If these symptoms are found in the documentation, the fact that it is withdrawal classifies the condition as an HCC. F12.23 and F12.93 are both in HCC 55 – one addresses substance abuse leading to a serious psychotic problem, and the other addresses substance abuse due to serious psychotic problems.
These codes carry a RAF score for standard Community, Nondual, Aged patients of 0.329, or 0.538 for full-benefit eligible Medicaid patients. Since this code is a new addition to the CMS-HCC model, it’s important for coders to look for evidence of cannabis dependency in order to maximize patient care and revenue.
Potential Coding Error #3: Muscular Dystrophy
The codes for muscular dystrophy, which is a risk-adjusted condition, have been revised and expanded for 2019. Before, there was only one code for this disease – G71.0. Now, it has been extended into four codes: G71.00, G71.01, G71.02, and G71.09. Muscular dystrophy refers to a group of diseases – as diagnostic techniques become more specialized, several muscular dystrophy codes are necessary to capture the range of diagnoses relating to the disease.
G71.00 refers to muscular dystrophy unspecified, G71.01 is Duchenne syndrome or Becker muscular dystrophy, G71.02 correlates with Facioscapulohumeral muscular dystrophy and G71.09 is for other specified types of the disease. Note that coders who utilized G71.0 in the past now need to put an extra “0” on the end to make it a legitimate, acceptable code. If the appropriate muscular dystrophy code is not captured, plans may be missing out on a RAF amount of 0.518 for standard patients and 0.621 for disabled patients.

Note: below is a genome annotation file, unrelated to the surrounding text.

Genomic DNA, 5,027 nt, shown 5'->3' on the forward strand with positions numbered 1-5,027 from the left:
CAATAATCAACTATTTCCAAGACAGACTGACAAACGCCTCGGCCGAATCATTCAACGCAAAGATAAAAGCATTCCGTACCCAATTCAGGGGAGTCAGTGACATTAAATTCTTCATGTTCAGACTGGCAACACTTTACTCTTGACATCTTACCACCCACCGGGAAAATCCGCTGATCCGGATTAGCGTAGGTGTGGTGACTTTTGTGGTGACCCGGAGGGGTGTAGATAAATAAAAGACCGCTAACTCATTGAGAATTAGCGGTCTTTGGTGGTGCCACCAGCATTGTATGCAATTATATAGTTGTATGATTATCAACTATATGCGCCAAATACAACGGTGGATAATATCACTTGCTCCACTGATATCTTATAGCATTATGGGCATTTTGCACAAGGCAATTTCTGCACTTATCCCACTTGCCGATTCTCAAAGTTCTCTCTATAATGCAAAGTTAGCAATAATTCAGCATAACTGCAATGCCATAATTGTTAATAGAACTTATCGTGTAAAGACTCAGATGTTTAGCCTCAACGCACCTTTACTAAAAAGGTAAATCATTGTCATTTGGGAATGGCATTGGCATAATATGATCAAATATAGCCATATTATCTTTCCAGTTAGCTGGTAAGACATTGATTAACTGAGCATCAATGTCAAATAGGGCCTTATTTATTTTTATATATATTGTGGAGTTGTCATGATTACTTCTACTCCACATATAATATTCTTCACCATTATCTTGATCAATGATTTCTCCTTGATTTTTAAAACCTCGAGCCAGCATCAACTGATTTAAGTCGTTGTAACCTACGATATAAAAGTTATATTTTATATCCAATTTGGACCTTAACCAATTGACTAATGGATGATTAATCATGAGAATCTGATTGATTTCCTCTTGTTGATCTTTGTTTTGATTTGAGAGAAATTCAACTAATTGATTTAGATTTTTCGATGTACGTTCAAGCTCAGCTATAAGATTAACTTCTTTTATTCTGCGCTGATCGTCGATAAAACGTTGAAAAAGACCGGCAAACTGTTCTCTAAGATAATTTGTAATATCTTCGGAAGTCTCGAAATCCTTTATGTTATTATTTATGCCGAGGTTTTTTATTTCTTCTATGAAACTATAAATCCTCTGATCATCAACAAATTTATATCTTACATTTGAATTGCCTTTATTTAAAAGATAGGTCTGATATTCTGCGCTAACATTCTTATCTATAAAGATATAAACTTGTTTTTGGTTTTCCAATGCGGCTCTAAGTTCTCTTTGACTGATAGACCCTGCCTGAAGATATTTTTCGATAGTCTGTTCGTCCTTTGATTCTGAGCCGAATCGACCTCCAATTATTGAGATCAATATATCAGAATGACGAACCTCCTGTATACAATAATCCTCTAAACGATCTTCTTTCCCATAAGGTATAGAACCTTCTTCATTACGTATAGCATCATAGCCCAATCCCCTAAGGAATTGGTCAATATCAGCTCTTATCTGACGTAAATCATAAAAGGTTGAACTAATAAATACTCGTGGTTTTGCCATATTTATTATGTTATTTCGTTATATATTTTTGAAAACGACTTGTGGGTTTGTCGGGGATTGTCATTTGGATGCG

Potential Coding Error #4: Sepsis as an Infection Following a Procedure
The code T84.4 previously referred to as an infection following a procedure, giving few specifics. Though “T” codes are usually used to document complications and injuries resulting from or after medical care, they were broken down further in 2019 to more specifically describe localized infections.
The new code in the 2019 CMS-HCC model, T81.44XA, represents sepsis as an infection following a procedure. Typically, this code is going to be used for a patient whose operative site became infected in the hospital and spread into their blood. It’s not a code that would be seen in documentation from a physician’s office, only hospital records.
As an example to better illustrate the code, consider a note in a patient file with the message “Examined patient, here’s how he looked today. He had X surgery done two days ago. The operative site became infected, and the patient is now septic. Prescribing X antibiotics.” In this case, a coder has to make the connection that a procedure was performed, that the patient subsequently became septic, and apply the new codes for post-procedural sepsis.
It’s very easy for a coder to simply write “post-procedural status of X surgery two days ago” and code sepsis as an active condition. That’s not improper coding. However, in order to accurately reflect a patient’s medical condition and potentially improve care, the T81.44XA code should be used. Proper utilization of the code triggers HCC 2 and yields a RAF value of 0.352 for standard patients or 0.453 for certain disabled patients.
Awareness, identification, and correction of common medical coding errors can help plans regain revenue that may have otherwise been lost, as well as provide a higher level of care to patients. The RAF value differences highlighted above illustrate the financial benefit that in-depth risk adjustment reviews, knowledge of coding errors, and accurate coding can have for your organization.